P-232 - Characterization of serum HER2 ECD level in patients with metastatic colorectal cancer

Date 04 July 2015
Event WorldGI 2015
Session Posters
Topics Colon and Rectal Cancer
Translational Research
Basic Principles in the Management and Treatment (of cancer)
Presenter H. Taniguchi
Citation Annals of Oncology (2015) 26 (suppl_4): 1-100. 10.1093/annonc/mdv233
Authors H. Taniguchi1, H. Hasegawa2, T. Masuishi1, Y. Narita1, A. Komori1, S. Kadowaki1, T. Ura3, K. Muro1
  • 1Aichi Cancer Center Hospital, Nagoya/JP
  • 2Osaka National Hospital, Osaka/JP
  • 3Aichi Cancer Center, Nagoya/JP



The overexpression of human epidermal growth factor receptor (HER) 2 occurs in approximately 20% of breast/gastric and 5% of colorectal cancers. Moreover, activation of the HER2 pathway has been reported to be one of the mechanisms of primary or acquired resistance to anti-EGFFR antibodies in RAS wild-type metastatic colorectal cancer (mCRC). The serum level of the HER2 extracellular domain (ECD) is used as a tumor marker in HER2 positive gastric and breast cancers. However, little is known about HER2 ECD levels or characterization in mCRC patients.


We prospectively analyzed consecutive mCRC patients receiving palliative chemotherapy in our hospital. The HER2 ECD positivity was defined as a serum level 3 15.2 ng/mL, based on the manufacturer's recommended cutoff value.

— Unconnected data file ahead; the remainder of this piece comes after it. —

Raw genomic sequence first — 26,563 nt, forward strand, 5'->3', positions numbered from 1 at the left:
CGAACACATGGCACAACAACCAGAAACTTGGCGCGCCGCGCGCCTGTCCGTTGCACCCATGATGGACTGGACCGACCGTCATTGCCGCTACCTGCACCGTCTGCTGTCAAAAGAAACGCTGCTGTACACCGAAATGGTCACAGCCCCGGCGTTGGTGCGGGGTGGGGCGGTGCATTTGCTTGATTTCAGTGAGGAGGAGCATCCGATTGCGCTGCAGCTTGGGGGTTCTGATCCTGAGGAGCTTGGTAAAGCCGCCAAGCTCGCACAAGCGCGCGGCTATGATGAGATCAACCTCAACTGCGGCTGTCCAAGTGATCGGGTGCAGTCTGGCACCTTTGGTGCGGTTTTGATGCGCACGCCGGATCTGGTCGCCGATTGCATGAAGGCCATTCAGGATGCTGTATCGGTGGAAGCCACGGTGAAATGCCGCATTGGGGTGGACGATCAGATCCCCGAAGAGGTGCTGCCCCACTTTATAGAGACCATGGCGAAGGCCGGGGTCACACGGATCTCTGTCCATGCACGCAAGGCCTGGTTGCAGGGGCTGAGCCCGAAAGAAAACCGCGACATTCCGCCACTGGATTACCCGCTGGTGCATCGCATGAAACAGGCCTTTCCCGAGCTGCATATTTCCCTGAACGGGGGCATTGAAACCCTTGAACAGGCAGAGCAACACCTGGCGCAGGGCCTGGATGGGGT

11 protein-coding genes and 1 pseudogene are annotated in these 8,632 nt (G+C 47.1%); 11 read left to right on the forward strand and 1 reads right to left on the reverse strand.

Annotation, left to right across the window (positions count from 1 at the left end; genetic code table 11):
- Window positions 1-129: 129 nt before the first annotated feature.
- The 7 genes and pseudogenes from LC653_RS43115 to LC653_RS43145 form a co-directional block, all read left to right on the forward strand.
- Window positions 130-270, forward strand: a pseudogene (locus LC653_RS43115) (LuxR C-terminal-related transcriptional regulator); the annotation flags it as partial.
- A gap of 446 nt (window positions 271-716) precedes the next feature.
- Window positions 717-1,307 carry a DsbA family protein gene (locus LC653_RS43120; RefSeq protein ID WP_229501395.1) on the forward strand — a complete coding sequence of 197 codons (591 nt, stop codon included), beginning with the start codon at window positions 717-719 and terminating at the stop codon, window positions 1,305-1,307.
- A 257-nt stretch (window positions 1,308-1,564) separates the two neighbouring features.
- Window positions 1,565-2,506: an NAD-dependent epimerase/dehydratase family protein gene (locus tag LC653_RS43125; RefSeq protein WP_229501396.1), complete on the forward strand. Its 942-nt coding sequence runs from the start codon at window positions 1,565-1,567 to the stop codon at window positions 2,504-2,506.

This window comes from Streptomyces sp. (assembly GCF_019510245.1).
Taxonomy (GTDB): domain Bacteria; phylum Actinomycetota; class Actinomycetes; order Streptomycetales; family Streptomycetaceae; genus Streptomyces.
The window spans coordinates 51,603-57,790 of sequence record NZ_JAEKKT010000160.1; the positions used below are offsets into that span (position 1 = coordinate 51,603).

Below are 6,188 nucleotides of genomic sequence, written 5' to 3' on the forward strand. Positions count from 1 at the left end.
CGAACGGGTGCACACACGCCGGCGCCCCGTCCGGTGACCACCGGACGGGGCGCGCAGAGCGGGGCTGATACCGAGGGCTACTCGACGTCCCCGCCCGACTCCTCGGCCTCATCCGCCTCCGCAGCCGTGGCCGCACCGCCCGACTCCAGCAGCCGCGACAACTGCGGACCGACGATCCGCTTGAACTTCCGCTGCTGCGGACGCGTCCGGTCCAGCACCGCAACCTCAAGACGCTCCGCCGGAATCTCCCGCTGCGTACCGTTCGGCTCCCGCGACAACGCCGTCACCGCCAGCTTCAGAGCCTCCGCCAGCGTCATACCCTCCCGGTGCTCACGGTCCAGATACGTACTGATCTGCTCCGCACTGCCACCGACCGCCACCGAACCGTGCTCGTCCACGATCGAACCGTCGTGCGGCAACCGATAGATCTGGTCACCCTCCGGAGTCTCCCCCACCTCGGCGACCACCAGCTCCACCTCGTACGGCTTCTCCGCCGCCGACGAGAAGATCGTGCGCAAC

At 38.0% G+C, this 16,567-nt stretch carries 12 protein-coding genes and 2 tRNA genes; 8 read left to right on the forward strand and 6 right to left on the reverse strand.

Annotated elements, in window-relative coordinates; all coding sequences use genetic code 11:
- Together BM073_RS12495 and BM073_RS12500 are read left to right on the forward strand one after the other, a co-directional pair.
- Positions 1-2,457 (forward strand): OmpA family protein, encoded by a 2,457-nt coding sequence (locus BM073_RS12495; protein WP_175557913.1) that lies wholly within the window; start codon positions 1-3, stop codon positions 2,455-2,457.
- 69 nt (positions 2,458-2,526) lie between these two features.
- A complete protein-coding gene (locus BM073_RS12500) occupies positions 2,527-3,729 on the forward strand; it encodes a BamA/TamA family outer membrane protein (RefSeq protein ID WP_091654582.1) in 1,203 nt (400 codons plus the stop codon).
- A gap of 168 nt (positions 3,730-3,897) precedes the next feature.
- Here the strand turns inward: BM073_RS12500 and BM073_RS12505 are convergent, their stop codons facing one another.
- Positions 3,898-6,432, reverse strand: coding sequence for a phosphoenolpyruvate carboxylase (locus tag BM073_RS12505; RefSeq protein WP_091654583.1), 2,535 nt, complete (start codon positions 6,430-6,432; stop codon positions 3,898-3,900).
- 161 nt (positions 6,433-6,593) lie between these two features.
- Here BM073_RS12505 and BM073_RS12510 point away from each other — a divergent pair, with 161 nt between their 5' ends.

A total of 181 patients were enrolled in this study. The patients’ characteristics were as follows: males/females (57%/43%), median age (range): 65 (24-93) years, primary site: right colon/left colon/rectum (23%/30%/44%), RAS status: wild-type/RAS mutant/BRAF mutant/unknown (56%/34%/4%/6%). The positive rates of HER2 ECD, CEA, and CA19-9 were 25.4, 76.8, and 49.7%, respectively. The HER2 ECD level showed a linear relationship with the CEA level (correlation coefficient: 0.677), but was not associated gender, primary site, and number of metastatic sites. According to the association with the RAS status, serum levels of HER2 ECD in RAS wild-type patients were slightly higher than those in RAS mutant patients (positive rates: 31 vs. 18%, respectively). Moreover, in RAS wild-type patients, those with resistance to anti-EGFR antibody within 1 year showed a higher positive rate of HER2 ECD than the others (56 vs. 26%, respectively; p = 0.0682).


A non-negligible number of mCRC patients showed positive serum levels of HER2 ECD. HER2 ECD may be associated with the tumor burden and acquired resistance to anti-EGFR therapy, but further studies are necessary to determine the clinical utility of HER2 ECD.